- Apr 12, 2001
Apple's second-generation AirPods, announced last week, started showing up on people's doorsteps this morning and also became available for purchase in Apple retail stores. We picked up a set of AirPods 2 to see how they compare to the original AirPods.
Subscribe to the MacRumors YouTube channel for more videos.
Second-generation AirPods actually come in two configurations: with a new Wireless Charging Case and with a Lightning-only charging case, with the former priced at $199 and the latter priced at $159. We purchased the version with the Wireless Charging Case, as the new case is one of the major changes.
Design wise, you're not going to be able to tell the new AirPods from the original AirPods. They're still only available in white and they continue to feature the exact same design - white plastic buds with a stem at the bottom.
All of the changes to the AirPods are actually internal. There's a new H1 chip that replaces the W1 chip and brings quite a few improvements. In our experience, AirPods 2 connect to your devices much more quickly than the original AirPods, and swapping between devices is faster.
Latency has been cut down, and because the AirPods 2 support Bluetooth 5.0, you may see some range and quality improvements. We think the AirPods 2 seem to sound a bit better, especially at higher volumes.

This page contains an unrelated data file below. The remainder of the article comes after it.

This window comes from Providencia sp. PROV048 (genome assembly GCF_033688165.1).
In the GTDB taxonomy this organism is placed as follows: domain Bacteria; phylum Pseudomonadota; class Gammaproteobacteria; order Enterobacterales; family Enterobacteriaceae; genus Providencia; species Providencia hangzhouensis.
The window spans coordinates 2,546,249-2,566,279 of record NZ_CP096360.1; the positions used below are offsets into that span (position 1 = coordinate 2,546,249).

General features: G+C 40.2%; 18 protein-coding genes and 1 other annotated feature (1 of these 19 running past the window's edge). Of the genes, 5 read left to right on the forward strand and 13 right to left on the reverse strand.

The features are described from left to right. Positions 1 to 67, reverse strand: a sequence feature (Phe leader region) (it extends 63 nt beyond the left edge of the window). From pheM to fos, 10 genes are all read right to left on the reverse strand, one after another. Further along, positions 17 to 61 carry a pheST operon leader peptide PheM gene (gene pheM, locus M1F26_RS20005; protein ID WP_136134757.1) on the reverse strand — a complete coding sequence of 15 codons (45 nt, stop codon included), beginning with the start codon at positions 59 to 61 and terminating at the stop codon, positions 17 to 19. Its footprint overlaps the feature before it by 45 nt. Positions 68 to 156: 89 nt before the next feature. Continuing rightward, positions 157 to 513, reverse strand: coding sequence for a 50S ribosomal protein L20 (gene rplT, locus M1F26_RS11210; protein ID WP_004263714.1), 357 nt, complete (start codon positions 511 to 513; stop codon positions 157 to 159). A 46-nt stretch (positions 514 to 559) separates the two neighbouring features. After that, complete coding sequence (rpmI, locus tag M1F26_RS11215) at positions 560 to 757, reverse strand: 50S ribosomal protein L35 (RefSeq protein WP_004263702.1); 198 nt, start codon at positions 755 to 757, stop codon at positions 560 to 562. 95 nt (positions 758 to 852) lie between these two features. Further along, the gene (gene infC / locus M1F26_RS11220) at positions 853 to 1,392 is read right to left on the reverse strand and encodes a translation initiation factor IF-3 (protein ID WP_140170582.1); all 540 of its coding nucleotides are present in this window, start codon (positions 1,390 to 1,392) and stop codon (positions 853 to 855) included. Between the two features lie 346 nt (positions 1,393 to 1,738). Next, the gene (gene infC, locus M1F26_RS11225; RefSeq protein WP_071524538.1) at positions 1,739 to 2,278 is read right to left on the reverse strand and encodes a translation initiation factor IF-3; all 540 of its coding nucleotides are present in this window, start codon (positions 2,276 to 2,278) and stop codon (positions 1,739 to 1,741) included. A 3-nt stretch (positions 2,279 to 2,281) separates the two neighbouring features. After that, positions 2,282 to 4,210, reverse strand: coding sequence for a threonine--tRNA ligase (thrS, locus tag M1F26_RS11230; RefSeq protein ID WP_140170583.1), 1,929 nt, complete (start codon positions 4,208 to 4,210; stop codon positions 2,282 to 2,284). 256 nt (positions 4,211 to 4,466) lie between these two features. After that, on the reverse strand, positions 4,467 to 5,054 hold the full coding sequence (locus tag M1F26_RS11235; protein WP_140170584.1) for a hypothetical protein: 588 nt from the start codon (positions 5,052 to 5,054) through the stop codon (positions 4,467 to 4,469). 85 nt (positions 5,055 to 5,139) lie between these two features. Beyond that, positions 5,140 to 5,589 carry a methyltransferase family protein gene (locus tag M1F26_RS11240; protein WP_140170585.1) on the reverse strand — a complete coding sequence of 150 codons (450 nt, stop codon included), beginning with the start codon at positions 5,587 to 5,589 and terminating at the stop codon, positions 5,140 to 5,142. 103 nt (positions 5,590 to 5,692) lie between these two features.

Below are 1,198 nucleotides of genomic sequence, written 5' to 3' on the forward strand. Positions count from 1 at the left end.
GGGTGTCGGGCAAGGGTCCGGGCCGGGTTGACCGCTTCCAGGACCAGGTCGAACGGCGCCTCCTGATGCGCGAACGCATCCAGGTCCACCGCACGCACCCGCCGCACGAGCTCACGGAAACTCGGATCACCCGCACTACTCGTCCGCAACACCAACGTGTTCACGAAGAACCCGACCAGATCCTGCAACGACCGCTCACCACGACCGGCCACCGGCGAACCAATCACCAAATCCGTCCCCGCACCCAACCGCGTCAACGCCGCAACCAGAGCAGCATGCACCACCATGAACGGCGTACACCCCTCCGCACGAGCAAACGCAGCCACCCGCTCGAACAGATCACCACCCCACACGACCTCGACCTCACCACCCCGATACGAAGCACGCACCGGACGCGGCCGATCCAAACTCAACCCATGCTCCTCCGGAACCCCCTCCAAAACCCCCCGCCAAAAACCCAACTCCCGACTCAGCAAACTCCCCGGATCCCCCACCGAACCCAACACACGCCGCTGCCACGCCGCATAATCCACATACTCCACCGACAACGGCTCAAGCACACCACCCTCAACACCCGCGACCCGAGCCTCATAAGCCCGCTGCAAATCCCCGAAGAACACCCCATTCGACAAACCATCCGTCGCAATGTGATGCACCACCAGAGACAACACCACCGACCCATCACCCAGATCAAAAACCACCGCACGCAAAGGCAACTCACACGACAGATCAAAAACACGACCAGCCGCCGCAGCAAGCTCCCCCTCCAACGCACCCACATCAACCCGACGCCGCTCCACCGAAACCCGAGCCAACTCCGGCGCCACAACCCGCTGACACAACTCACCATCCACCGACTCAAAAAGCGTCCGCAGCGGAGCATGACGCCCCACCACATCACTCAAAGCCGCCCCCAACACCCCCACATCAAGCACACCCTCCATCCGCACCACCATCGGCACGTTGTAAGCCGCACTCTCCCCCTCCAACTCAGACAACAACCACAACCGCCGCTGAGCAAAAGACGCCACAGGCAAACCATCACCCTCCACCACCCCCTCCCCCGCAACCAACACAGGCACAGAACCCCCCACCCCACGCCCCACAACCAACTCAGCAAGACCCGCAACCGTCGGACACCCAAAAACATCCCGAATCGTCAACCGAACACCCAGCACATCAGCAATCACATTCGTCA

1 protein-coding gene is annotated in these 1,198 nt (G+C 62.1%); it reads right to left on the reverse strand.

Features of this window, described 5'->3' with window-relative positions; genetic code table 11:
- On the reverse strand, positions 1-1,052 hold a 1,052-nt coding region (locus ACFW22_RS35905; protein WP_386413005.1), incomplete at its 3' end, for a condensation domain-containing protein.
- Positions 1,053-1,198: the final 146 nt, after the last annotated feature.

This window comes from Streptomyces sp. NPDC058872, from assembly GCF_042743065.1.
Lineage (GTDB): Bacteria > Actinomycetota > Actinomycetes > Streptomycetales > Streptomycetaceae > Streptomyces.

There's a new "Hey Siri" feature that lets you activate Siri hands-free without the need to tap on the AirPods, and when talking on the phone, battery life is now three hours instead of two.
A major difference between AirPods 1 and AirPods 2 is the aforementioned Wireless Charging Case, which comes with AirPods 2 and can be purchased on a standalone basis for AirPods 1 for $79. The Wireless Charging Case lets you use any Qi-based wireless charger to charge up your AirPods, and it will let the AirPods work with the AirPower if Apple ever releases it.
If you try to use an original AirPod with a second-generation AirPod in the AirPods Charging Case, it will flash red to let you know they're incompatible, but the same warning also appears if you try to use AirPods from different sets of the same generation.
There's no real way to visually tell the two versions apart, but if you connect them to your iPhone, you can see which version you have by opening up the Settings app, choosing General, and scrolling down to the AirPods section. You can tell the Charging Case from the standard case because the LED light that indicates charging is on the outside of the case rather on the inside.
The second-generation AirPods shipped without features many were hoping for such as a new color and health tracking capabilities, but still mark a solid upgrade over the original version. What do you think of Apple's new AirPods? Let us know in the comments.
Article Link: Hands-On With Apple's New Second-Generation AirPods